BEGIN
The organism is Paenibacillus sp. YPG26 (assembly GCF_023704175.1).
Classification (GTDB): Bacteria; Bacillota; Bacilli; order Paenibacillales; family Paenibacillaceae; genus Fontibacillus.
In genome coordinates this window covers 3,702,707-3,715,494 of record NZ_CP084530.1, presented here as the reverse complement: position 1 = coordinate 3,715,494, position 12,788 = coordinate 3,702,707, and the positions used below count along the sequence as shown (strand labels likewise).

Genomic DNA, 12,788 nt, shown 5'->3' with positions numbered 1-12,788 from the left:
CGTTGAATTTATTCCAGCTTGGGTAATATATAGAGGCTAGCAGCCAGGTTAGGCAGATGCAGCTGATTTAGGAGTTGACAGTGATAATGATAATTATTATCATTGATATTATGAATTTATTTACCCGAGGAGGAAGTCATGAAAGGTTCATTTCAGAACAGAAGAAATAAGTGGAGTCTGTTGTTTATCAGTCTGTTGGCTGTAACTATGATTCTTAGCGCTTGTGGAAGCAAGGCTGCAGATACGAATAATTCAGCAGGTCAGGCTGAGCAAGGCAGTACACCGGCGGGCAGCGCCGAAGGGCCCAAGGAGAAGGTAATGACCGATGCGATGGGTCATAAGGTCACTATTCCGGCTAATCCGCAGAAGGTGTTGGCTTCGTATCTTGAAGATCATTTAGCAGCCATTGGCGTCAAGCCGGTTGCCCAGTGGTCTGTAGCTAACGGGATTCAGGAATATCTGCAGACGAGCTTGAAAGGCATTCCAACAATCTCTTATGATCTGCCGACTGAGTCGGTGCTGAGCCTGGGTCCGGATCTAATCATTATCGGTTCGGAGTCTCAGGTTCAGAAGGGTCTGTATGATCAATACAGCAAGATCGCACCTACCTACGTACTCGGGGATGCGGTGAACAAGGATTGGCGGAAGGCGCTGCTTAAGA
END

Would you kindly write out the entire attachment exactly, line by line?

The organism is Paenibacillus sp. YPG26 (assembly GCF_023704175.1).
Classification (GTDB): Bacteria; Bacillota; Bacilli; order Paenibacillales; family Paenibacillaceae; genus Fontibacillus.
In genome coordinates this window covers 3,702,707-3,715,494 of record NZ_CP084530.1, presented here as the reverse complement: position 1 = coordinate 3,715,494, position 12,788 = coordinate 3,702,707, and the positions used below count along the sequence as shown (strand labels likewise).

Genomic DNA, 12,788 nt, shown 5'->3' with positions numbered 1-12,788 from the left:
CGTTGAATTTATTCCAGCTTGGGTAATATATAGAGGCTAGCAGCCAGGTTAGGCAGATGCAGCTGATTTAGGAGTTGACAGTGATAATGATAATTATTATCATTGATATTATGAATTTATTTACCCGAGGAGGAAGTCATGAAAGGTTCATTTCAGAACAGAAGAAATAAGTGGAGTCTGTTGTTTATCAGTCTGTTGGCTGTAACTATGATTCTTAGCGCTTGTGGAAGCAAGGCTGCAGATACGAATAATTCAGCAGGTCAGGCTGAGCAAGGCAGTACACCGGCGGGCAGCGCCGAAGGGCCCAAGGAGAAGGTAATGACCGATGCGATGGGTCATAAGGTCACTATTCCGGCTAATCCGCAGAAGGTGTTGGCTTCGTATCTTGAAGATCATTTAGCAGCCATTGGCGTCAAGCCGGTTGCCCAGTGGTCTGTAGCTAACGGGATTCAGGAATATCTGCAGACGAGCTTGAAAGGCATTCCAACAATCTCTTATGATCTGCCGACTGAGTCGGTGCTGAGCCTGGGTCCGGATCTAATCATTATCGGTTCGGAGTCTCAGGTTCAGAAGGGTCTGTATGATCAATACAGCAAGATCGCACCTACCTACGTACTCGGGGATGCGGTGAACAAGGATTGGCGGAAGGCGCTGCTTAAGA